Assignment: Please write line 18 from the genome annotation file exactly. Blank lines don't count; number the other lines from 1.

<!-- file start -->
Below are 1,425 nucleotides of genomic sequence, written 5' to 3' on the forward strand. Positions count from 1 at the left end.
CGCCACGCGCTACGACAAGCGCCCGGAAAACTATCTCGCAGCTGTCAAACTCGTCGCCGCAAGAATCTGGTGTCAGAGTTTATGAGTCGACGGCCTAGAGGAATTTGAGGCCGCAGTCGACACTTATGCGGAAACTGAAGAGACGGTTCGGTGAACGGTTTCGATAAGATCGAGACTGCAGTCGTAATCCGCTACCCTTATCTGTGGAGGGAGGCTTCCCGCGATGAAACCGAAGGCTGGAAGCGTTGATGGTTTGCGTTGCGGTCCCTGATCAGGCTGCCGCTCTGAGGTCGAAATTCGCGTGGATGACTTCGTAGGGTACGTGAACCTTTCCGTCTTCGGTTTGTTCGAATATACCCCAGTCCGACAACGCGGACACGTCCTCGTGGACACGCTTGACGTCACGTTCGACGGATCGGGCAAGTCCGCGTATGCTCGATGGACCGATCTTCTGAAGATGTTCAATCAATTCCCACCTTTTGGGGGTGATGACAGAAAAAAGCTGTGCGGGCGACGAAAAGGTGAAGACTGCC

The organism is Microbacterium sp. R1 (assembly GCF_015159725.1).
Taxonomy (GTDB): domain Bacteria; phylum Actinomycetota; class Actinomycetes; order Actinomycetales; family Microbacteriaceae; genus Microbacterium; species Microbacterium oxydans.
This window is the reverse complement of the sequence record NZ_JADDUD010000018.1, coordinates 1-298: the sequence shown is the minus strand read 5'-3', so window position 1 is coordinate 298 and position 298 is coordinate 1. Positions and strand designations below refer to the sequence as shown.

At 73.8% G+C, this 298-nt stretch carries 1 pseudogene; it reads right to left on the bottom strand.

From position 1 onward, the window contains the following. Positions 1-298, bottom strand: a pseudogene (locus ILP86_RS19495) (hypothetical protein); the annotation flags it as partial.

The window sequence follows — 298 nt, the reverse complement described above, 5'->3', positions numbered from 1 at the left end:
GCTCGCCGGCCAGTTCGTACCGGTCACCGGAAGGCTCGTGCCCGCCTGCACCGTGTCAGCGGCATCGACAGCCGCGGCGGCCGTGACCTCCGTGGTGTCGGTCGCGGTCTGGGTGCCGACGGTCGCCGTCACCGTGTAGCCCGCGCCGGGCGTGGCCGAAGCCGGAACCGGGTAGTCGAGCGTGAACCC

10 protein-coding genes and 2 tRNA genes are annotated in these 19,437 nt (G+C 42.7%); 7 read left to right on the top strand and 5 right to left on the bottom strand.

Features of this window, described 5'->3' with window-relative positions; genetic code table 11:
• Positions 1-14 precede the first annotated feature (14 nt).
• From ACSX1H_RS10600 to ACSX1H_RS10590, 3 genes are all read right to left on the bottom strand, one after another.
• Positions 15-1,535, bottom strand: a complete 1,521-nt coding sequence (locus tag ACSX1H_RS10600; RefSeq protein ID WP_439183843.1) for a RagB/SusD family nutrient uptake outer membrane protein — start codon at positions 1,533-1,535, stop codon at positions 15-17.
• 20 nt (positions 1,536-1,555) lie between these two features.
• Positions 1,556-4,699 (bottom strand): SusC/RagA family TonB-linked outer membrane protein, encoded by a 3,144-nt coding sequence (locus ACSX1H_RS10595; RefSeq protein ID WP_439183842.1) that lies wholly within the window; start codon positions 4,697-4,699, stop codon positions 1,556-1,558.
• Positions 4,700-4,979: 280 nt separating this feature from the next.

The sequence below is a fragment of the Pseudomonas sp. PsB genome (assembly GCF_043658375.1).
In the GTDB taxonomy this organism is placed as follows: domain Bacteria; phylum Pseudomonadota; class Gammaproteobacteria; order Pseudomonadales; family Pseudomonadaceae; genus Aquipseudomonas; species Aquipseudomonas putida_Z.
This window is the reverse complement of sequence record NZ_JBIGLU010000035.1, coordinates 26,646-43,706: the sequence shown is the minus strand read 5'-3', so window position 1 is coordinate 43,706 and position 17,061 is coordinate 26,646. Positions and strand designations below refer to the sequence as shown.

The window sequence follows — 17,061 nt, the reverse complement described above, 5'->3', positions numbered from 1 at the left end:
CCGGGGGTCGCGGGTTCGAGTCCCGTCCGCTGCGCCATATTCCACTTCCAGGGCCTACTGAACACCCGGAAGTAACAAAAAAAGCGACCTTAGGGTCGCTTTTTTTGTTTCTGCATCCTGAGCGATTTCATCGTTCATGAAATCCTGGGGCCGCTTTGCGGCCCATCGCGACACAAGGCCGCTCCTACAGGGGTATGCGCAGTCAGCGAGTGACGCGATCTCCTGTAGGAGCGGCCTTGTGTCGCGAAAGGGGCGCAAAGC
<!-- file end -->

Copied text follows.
The sequence below is a fragment of the Pseudomonas sp. PsB genome (assembly GCF_043658375.1).